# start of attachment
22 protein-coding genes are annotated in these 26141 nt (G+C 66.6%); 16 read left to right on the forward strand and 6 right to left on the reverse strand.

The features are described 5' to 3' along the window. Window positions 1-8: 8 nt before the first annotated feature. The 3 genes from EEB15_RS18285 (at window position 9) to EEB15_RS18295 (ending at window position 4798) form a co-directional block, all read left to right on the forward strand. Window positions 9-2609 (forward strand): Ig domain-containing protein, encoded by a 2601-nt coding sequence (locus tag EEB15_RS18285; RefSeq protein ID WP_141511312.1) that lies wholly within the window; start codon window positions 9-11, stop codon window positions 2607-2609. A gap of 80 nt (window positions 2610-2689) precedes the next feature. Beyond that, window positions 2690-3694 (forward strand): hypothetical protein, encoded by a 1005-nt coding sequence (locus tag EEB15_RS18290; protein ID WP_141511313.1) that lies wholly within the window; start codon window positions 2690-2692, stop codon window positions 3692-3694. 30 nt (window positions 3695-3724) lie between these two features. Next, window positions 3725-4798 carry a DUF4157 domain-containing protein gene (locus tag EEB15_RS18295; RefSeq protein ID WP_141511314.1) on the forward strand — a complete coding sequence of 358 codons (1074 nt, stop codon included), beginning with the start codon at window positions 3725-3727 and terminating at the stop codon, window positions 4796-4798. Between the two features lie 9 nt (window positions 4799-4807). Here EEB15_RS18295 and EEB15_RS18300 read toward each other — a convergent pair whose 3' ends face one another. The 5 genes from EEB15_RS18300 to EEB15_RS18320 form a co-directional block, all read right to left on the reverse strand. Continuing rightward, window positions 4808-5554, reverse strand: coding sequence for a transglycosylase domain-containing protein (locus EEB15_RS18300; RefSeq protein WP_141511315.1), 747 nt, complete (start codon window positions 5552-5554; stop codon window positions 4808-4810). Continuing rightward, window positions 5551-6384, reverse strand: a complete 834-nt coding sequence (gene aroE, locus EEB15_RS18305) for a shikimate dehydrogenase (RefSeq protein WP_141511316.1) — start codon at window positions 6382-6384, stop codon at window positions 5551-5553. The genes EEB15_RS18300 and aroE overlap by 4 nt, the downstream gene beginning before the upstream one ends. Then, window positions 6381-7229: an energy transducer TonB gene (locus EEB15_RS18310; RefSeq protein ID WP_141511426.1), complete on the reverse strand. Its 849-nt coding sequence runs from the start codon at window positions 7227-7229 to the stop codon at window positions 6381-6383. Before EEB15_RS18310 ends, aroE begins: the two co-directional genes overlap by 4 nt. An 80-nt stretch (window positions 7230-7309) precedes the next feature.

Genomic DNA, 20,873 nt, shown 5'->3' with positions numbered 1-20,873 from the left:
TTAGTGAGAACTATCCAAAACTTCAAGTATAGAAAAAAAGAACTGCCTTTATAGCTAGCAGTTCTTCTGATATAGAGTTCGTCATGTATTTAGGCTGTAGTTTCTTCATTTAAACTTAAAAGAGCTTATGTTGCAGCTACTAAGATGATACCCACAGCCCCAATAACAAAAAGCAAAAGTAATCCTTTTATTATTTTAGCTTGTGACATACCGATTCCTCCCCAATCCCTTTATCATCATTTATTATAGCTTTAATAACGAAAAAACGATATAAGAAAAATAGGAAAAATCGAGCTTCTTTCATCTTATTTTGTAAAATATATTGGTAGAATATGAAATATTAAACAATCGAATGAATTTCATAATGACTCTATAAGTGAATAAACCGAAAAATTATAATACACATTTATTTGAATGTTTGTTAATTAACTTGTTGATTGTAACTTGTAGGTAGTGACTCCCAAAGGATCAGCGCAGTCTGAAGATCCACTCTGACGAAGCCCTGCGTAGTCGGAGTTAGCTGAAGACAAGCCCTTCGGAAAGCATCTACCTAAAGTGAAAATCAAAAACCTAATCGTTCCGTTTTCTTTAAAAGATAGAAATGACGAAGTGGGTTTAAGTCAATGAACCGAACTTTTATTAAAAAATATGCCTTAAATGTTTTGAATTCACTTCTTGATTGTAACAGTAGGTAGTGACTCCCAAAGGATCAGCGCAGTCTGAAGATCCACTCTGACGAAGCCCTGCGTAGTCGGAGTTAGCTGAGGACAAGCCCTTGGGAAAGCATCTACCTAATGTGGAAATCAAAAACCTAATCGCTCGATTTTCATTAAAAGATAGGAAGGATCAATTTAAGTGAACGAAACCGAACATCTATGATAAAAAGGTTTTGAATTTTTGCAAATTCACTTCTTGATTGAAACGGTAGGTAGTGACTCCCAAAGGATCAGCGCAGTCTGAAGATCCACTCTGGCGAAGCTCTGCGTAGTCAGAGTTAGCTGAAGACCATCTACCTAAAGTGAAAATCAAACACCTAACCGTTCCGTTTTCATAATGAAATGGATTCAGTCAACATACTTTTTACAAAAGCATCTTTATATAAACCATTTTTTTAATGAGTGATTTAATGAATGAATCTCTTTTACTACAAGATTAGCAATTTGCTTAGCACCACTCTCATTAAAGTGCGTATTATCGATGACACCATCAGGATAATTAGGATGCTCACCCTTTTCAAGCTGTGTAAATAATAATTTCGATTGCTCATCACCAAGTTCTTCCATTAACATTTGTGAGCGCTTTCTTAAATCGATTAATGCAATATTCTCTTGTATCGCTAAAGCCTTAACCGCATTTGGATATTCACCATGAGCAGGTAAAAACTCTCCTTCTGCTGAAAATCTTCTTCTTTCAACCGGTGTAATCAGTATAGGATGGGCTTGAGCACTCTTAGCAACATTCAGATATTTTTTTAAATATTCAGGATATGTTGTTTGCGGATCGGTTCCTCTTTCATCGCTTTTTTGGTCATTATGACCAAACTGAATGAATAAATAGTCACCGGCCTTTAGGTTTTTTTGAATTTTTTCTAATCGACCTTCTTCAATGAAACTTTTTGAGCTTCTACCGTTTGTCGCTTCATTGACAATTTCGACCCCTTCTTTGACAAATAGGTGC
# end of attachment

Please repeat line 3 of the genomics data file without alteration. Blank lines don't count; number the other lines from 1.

Genomic DNA, 20,873 nt, shown 5'->3' with positions numbered 1-20,873 from the left: